BOONE, Iowa — Museums honoring America's First Ladies are rare. This small Iowa farm center has one--the Mamie Doud Eisenhower Birthplace.
"As far as we know, only two birthplaces of First Ladies have been set aside, restored and preserved as museums for the public to visit," noted Larry Adams, 39, curator of the home in which Mamie Eisenhower lived for only nine months after she was born there Nov. 14, 1896.
The other First Lady birthplace museum is the 300-year-old saltbox home of Abigail Adams, wife of John Adams, the second President, in Weymouth, Mass.
Mary Todd Lincoln's girlhood home in Lexington, Ky., is a museum and so is Val-Kill in Hyde Park, N.Y., the Eleanor Roosevelt National Historic Site.
Val-Kill was Mrs. Roosevelt's weekend and holiday retreat when her husband, Franklin D. Roosevelt, was President. After F. D. R. died, Eleanor Roosevelt lived in the house until her death in 1962.
Memorabilia of other First Ladies for the most part is housed in presidential libraries and museums.
Mamie Eisenhower, wife of Dwight D. Eisenhower, the 34th President, was of Swedish-English ancestry. Her grandfather on her father's side came to Boone in 1868, where he owned and operated a flour mill, the Doud Milling Co.
John Sheldon Doud, Mamie's father, had a meat-packing business in Boone. When she was 9 months old, her father moved his family to Cedar Rapids, Iowa, where they lived for nine years; then they moved to Denver.
But Mamie Eisenhower had strong ties to Boone throughout her life. Her grandparents and her favorite uncle, Joel Carlson, lived here, as did other relatives and friends.
She kept returning to Boone, visiting and staying a few days or a week or more each year, even when her husband was President. While they lived in the White House, Eisenhower accompanied his wife to Boone to visit Mamie's Uncle Joel and his wife, Carolyn.
One of the main streets in Boone, (pop. 12,000), is Mamie Eisenhower Avenue.
"We all feel very close to Mamie and Ike. They were in and out of Boone all their married lives. People in Boone care about Ike and Mamie. It is important to them that Mamie's birthplace is here," said Jacqueline Erbe, 66, as she leaned on the wrought-iron fence outside Mamie Eisenhower's birthplace.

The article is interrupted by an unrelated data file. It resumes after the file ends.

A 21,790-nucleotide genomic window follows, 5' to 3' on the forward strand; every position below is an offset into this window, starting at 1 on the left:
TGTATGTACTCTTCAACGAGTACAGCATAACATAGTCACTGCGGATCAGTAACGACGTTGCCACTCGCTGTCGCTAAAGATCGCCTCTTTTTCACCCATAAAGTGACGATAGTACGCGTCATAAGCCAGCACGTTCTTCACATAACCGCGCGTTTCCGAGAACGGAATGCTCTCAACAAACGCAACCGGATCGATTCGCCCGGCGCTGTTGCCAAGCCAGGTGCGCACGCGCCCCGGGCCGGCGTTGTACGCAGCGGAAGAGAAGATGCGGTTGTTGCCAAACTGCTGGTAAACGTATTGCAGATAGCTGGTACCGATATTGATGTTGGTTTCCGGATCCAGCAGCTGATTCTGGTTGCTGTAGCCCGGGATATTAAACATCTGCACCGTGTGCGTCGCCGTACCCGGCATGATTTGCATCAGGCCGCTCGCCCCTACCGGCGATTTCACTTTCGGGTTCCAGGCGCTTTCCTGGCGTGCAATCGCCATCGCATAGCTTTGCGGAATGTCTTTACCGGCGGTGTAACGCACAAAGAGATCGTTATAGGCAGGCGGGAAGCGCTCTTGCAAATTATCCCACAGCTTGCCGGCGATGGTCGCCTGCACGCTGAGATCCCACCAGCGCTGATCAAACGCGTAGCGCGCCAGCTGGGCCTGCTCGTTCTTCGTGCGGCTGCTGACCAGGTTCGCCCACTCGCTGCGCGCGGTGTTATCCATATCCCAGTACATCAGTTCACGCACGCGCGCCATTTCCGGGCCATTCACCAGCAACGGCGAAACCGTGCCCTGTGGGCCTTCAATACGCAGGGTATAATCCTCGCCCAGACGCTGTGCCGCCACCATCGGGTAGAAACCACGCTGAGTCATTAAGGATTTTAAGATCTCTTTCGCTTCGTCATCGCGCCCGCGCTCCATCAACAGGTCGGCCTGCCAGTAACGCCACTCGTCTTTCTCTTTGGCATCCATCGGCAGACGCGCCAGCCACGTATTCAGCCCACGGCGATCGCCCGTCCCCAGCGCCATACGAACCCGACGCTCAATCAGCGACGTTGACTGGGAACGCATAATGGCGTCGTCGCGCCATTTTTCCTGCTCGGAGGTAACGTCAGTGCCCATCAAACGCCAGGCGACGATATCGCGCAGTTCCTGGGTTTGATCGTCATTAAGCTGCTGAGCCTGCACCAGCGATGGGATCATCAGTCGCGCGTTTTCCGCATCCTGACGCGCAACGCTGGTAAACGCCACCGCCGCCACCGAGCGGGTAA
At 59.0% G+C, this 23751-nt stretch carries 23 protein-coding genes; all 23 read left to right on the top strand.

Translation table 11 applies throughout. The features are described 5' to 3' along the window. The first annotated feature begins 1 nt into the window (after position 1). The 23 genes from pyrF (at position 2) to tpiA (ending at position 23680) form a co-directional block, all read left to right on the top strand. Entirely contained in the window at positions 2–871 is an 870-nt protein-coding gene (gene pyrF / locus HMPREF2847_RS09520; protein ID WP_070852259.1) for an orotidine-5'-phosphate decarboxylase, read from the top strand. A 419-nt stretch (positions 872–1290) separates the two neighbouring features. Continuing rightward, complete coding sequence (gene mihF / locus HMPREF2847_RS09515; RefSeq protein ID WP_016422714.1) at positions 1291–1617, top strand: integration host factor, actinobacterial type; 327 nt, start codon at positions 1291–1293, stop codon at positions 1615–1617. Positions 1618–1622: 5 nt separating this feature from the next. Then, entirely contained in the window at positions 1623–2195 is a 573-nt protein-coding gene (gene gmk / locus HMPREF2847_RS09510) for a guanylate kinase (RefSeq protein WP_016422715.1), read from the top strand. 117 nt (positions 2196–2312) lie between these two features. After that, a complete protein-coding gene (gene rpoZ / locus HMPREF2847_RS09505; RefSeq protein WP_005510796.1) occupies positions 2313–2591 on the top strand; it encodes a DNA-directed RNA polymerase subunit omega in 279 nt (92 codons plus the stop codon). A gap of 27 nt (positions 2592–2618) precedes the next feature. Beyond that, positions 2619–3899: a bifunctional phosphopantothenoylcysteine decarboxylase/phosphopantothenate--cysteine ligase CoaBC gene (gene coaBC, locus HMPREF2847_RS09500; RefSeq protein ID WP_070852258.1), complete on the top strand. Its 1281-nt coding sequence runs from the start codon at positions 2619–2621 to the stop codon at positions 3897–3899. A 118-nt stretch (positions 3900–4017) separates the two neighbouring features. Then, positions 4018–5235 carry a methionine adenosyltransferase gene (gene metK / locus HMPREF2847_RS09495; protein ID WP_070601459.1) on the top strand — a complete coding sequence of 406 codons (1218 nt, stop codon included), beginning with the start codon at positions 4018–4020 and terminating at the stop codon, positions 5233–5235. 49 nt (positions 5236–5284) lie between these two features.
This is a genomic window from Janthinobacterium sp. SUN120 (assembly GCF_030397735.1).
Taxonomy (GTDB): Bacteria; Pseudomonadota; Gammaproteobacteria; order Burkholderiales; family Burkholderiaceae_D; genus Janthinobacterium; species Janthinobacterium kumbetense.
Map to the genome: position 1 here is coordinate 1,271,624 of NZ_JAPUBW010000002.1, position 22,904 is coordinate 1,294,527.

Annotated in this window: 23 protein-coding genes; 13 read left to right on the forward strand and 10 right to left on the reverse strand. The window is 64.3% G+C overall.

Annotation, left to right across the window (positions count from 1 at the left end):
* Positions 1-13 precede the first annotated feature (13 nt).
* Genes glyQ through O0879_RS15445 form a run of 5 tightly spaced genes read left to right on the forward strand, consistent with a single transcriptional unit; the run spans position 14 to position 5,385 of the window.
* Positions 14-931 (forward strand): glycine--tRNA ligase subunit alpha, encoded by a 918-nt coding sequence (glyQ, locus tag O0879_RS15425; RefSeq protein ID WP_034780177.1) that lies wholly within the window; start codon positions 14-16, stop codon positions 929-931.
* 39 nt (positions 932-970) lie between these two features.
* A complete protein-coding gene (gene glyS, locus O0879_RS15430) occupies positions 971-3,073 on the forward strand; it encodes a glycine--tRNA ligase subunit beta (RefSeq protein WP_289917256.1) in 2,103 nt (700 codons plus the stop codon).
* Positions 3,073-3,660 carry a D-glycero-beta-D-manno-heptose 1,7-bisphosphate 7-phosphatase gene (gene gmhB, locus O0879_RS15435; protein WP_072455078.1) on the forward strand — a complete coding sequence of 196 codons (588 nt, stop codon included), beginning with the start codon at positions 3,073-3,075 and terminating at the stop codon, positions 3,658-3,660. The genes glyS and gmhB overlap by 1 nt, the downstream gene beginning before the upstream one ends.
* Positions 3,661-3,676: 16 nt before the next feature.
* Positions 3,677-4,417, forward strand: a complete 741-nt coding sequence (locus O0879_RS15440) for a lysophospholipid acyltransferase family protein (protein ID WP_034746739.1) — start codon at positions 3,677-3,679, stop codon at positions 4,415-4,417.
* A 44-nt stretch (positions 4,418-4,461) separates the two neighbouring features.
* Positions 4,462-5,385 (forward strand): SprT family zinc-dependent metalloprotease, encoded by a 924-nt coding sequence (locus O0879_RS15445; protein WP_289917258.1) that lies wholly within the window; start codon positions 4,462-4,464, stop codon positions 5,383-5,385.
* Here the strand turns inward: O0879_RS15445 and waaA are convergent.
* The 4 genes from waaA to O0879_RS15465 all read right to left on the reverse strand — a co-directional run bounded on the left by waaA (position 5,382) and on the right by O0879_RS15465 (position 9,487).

It is fitting that Erbe is one of the 30 trustees and a volunteer guide at the Mamie Eisenhower Birthplace, for she, too, was a First Lady--from 1961 to 1963, when her husband, Norman, was governor of Iowa.
Mrs. Eisenhower's birthplace is a modest yellow frame house restored as closely as possible to the way it was when she lived here as an infant.
The oak bed she was born in is in the main bedroom. Her birthplace is duly noted in a family Bible on a mantle as well as an entry for the day Mamie Geneva Doud married Lt. Dwight David Eisenhower on July 1, 1916.
Backyard Summer Kitchen
Furnishings in the house belonged to Mamie Eisenhower, to her Uncle Joel and his wife, and to her grandparents. The house has a summer kitchen, common in those days in Iowa, a one-room structure in the backyard.
During the hot summer months, women did their cooking and canning in the one-room kitchens to keep the heat away from the rest of the house.
Married to a soldier, Mrs. Eisenhower lived in 35 different homes in 35 years on army bases from Manila to Paris. After eight years in the White House, the Eisenhowers retired to the 190-acre farm they had purchased in Gettysburg, Pa., in 1949, the only home they actually ever owned.
The 300-member Mamie Eisenhower Birthplace foundation was formed in 1970 to acquire and restore the First Lady's home--the same year Mrs. Eisenhower came to Iowa to receive the prestigious Iowa award.
There have been only eight recipients of the award honoring outstanding Iowans, including President Herbert Hoover and Vice President Henry Wallace. Mamie Eisenhower is the only woman so honored.
The First Baptist Church of Boone owned the birthplace home and was using it as a Sunday School. The church donated the house to the foundation.
The Mamie Eisenhower Birthplace was open to the public in June, 1980, eight months after Mrs. Eisenhower's death Nov. 1, 1979, at age 82. President Eisenhower had died 10 years earlier.
President Eisenhower and his wife are buried with their 3-year-old son, Doud, who died of scarlet fever in 1921. The three crypts are in a small chapel on the grounds of the Eisenhower Presidential Library in Abilene, Kan.
Scholars, writers and historians are among those who use the resources in the Mamie Eisenhower Library in the basement of Mrs. Eisenhower's birthplace. Included in the archives are personal letters, documents and memorabilia of the First Lady.
Exhibit cases include magazines such as Life and Newsweek featuring Mrs. Eisenhower on the cover.
For sale in a gift shop in the home are books about Mamie Eisenhower and about America's First Ladies, post cards, spoons and dishes with portraits of the President and his wife, and Christmas cards with reproductions of paintings by President Eisenhower.